Harlem Word: Dr. Richard Younge

Dr. Richard Younge is a family physician at the Herman "Denny" Farrell, Jr., Community Health Center in Washington Heights where he treats patients of all ages and backgrounds.(

Q: What brought you to family medicine?

A: When I was in college I spent a summer working with a family physician in a community health center in Jasper, South Carolina. This experience opened my eyes to the connection between medicine and health in everybody's daily life. The health center that I was at did some important work on housing, plumbing, environmental issues and jobs development in the community. It really helped me realize that health is much more than just medical care. Disease prevention has to consider where people live, what they eat and what kind of work they do.

Q: What's your advice for young people considering a career in medicine?

A: Concentrate on the hard sciences-so much of medical school and pre-med is biology, chemistry, and mathematics. These are really important and yet they aren't always emphasized in our public schools. I try to encourage kids to get excited about science and math.

Q: What is different about a family clinic?

A: The clinic where I work is one of several primary care practices that Columbia Presbyterian Hospital sponsors. With a focus on family practice we have a varied team of specialists. We see patients of all ages from 0 to 99. On a day when I'm seeing patients, I could see a newborn baby and right after that an elderly person in their 80s or 90s. Family practice is the specialty that takes care of whole range medical conditions, ages and both sexes.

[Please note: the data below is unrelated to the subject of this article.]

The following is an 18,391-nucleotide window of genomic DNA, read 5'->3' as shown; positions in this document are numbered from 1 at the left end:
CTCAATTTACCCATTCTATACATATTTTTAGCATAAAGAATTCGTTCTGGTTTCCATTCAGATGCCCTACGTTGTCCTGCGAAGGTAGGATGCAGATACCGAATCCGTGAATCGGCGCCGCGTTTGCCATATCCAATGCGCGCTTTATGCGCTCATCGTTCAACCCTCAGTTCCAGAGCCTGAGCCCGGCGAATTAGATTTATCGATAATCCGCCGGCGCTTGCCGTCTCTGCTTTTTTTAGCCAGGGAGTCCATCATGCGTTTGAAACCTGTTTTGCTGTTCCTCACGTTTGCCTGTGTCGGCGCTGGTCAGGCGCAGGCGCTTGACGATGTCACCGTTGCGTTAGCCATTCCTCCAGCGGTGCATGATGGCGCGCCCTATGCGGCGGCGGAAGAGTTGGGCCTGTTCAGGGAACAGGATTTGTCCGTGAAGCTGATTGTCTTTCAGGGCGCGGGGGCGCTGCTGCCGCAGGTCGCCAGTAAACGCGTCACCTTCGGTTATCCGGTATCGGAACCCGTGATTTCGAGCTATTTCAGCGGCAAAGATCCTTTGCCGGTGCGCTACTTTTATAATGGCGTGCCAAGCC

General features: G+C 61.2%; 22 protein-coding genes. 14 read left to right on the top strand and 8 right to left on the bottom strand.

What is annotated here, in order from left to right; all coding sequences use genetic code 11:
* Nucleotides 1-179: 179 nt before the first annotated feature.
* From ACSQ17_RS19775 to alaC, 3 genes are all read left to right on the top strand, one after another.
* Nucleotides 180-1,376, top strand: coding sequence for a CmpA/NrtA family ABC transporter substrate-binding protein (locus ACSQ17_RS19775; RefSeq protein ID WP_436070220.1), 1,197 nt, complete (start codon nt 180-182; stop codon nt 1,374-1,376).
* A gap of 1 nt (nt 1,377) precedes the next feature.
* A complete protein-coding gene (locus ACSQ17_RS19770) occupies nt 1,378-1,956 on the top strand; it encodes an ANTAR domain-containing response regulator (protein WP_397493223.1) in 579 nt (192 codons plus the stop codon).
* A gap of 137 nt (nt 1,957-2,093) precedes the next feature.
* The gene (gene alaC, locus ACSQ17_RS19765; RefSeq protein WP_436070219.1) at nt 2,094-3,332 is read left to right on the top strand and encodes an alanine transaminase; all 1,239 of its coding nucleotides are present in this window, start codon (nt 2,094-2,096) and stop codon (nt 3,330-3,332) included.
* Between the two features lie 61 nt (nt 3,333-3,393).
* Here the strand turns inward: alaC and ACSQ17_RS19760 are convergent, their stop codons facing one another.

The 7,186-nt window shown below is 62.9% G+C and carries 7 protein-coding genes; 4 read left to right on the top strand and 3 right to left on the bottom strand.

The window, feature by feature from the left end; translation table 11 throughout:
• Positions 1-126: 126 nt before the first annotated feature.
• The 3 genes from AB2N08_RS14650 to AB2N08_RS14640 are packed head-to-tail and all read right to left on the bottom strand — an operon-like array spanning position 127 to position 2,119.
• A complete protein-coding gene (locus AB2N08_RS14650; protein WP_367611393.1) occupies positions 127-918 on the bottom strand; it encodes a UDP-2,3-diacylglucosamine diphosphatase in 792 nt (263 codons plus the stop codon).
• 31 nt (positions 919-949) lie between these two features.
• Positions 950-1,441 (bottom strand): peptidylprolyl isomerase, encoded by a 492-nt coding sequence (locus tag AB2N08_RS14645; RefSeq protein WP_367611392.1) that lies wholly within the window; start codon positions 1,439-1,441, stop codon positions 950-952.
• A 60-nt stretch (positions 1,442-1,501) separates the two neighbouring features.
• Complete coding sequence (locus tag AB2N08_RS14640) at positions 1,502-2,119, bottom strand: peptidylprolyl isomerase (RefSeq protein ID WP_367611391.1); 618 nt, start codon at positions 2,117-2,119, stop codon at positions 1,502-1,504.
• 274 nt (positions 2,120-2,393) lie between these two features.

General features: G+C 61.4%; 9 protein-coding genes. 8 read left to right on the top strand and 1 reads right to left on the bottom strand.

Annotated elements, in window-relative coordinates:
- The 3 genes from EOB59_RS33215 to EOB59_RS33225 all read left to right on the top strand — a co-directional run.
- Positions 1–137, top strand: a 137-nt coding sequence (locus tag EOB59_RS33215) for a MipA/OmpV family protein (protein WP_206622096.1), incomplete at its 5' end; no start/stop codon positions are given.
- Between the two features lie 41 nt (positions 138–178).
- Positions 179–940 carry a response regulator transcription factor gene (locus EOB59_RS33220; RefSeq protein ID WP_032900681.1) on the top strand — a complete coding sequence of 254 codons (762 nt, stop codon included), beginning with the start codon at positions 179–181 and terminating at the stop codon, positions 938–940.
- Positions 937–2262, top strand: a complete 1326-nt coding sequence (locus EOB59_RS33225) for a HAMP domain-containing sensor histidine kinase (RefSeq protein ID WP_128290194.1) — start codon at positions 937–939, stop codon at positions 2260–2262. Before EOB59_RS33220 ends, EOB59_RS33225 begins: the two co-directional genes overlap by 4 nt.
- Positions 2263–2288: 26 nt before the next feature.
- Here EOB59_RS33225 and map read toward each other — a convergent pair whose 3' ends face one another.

Q: What is the philosophy of your practice?

A: I think it goes back to the philosophy that brought me into family medicine in the first place-which is to take a very holistic way of thinking about patients that isn't limited to age. It's very important to see a patient as a whole person. Family medicine doesn't limit itself to any disease process or organ-so a family physician considers things like a patient's community and family in making a holistic assessment and then in providing care.

Read more from Dr. Younge by clicking the links below:

Harlem Word is a series of interviews with Northern Manhattan health experts, written by HHPC and reviewed by our Health Advisory Board.
Leave a Comment
Please sign in or join now to comment. Get involved!